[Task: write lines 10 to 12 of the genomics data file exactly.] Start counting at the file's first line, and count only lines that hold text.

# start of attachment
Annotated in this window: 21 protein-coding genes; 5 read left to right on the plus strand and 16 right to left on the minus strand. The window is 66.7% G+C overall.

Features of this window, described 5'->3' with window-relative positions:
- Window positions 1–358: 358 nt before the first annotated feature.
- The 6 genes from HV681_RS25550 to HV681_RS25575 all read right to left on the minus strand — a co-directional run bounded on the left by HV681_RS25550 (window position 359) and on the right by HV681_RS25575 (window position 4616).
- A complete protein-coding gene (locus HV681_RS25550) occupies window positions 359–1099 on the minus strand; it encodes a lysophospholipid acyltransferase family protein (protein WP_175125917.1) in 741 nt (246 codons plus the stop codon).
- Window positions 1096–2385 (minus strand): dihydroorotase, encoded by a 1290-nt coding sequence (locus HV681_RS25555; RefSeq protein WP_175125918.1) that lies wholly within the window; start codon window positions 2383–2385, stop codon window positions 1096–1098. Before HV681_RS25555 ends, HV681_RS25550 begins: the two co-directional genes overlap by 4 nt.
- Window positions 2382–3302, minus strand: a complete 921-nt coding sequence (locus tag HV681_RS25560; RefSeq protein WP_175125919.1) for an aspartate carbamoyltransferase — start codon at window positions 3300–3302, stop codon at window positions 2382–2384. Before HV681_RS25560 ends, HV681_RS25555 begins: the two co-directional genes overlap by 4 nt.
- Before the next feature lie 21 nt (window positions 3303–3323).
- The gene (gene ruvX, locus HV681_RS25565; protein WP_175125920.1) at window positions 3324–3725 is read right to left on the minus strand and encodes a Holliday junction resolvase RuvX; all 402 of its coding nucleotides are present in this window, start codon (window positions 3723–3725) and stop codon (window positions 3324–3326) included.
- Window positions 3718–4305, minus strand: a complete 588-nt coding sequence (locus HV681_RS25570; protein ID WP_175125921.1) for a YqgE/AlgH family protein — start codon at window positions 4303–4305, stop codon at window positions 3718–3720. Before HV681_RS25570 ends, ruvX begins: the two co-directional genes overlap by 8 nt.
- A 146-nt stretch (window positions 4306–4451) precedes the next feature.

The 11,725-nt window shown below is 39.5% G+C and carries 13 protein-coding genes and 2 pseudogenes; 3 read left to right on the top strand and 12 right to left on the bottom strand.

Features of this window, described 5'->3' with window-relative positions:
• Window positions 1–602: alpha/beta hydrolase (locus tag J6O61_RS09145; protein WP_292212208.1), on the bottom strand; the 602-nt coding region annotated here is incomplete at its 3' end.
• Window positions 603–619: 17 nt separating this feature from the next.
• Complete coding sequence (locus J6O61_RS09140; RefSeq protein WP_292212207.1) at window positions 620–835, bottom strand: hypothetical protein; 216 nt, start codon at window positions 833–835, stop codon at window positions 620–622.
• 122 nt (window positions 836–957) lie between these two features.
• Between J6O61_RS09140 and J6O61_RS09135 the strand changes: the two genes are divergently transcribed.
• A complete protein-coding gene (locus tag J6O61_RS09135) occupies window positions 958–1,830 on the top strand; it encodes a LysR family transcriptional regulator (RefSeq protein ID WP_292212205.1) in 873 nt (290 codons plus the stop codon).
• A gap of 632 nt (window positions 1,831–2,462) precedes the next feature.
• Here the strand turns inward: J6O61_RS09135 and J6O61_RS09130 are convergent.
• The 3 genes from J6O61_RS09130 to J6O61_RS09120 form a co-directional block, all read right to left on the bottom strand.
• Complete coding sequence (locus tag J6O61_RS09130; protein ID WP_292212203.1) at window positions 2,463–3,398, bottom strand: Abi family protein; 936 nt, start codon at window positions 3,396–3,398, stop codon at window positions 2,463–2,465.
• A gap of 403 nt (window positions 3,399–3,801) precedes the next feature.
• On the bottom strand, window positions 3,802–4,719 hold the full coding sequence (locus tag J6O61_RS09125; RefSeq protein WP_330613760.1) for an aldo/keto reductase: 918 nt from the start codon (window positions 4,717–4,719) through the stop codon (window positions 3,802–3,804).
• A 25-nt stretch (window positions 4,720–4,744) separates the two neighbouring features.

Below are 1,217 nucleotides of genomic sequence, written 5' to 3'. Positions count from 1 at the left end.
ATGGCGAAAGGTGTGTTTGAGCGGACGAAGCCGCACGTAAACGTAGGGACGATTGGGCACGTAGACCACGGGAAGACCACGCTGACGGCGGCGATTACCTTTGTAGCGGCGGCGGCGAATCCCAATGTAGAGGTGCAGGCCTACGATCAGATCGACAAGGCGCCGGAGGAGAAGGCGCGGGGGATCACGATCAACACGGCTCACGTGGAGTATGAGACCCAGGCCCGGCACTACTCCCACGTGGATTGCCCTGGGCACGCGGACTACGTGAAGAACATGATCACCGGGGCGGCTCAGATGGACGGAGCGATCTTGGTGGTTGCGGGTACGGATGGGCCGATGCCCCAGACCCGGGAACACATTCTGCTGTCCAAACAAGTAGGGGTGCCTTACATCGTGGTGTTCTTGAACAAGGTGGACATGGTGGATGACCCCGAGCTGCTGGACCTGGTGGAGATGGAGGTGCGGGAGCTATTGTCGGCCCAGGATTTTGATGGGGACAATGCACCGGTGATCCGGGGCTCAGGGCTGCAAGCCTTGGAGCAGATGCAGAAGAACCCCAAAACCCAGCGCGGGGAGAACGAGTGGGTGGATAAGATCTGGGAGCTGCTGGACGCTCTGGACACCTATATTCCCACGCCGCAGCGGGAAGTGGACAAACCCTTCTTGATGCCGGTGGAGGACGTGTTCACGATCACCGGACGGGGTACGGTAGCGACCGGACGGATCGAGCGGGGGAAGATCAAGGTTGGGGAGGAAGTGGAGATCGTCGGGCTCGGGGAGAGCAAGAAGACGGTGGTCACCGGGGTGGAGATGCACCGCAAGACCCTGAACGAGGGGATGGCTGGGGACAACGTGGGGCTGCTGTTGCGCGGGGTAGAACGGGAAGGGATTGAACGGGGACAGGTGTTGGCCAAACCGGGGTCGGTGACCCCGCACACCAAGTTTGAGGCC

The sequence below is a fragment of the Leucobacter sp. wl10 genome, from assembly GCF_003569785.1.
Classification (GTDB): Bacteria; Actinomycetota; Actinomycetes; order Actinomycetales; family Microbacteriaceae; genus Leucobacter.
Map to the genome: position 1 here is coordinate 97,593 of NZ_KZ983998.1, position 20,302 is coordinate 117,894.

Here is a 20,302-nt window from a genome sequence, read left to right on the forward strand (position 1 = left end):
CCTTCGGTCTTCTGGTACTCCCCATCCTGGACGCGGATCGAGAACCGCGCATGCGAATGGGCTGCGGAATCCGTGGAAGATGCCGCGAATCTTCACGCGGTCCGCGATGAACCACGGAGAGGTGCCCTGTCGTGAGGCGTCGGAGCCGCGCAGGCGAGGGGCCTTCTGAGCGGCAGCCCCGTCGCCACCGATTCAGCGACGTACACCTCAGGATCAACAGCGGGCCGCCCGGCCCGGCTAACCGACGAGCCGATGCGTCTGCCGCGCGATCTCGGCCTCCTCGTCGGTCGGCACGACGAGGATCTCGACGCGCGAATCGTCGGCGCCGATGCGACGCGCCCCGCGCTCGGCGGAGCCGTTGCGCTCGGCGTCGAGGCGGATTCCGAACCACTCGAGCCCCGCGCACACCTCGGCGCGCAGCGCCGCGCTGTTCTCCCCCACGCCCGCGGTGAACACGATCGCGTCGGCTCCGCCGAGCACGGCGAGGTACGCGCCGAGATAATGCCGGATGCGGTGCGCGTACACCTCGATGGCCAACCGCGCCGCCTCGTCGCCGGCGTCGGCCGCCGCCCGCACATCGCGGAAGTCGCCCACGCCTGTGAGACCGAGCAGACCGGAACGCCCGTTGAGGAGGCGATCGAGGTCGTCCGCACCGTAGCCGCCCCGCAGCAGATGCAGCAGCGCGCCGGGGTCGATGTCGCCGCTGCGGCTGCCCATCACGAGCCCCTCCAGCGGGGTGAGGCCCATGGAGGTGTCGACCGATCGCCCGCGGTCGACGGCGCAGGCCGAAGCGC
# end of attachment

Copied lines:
- Window positions 3718–4305, minus strand: a complete 588-nt coding sequence (locus HV681_RS25570; protein ID WP_175125921.1) for a YqgE/AlgH family protein — start codon at window positions 4303–4305, stop codon at window positions 3718–3720. Before HV681_RS25570 ends, ruvX begins: the two co-directional genes overlap by 8 nt.
- A 146-nt stretch (window positions 4306–4451) precedes the next feature.

The 11,725-nt window shown below is 39.5% G+C and carries 13 protein-coding genes and 2 pseudogenes; 3 read left to right on the top strand and 12 right to left on the bottom strand.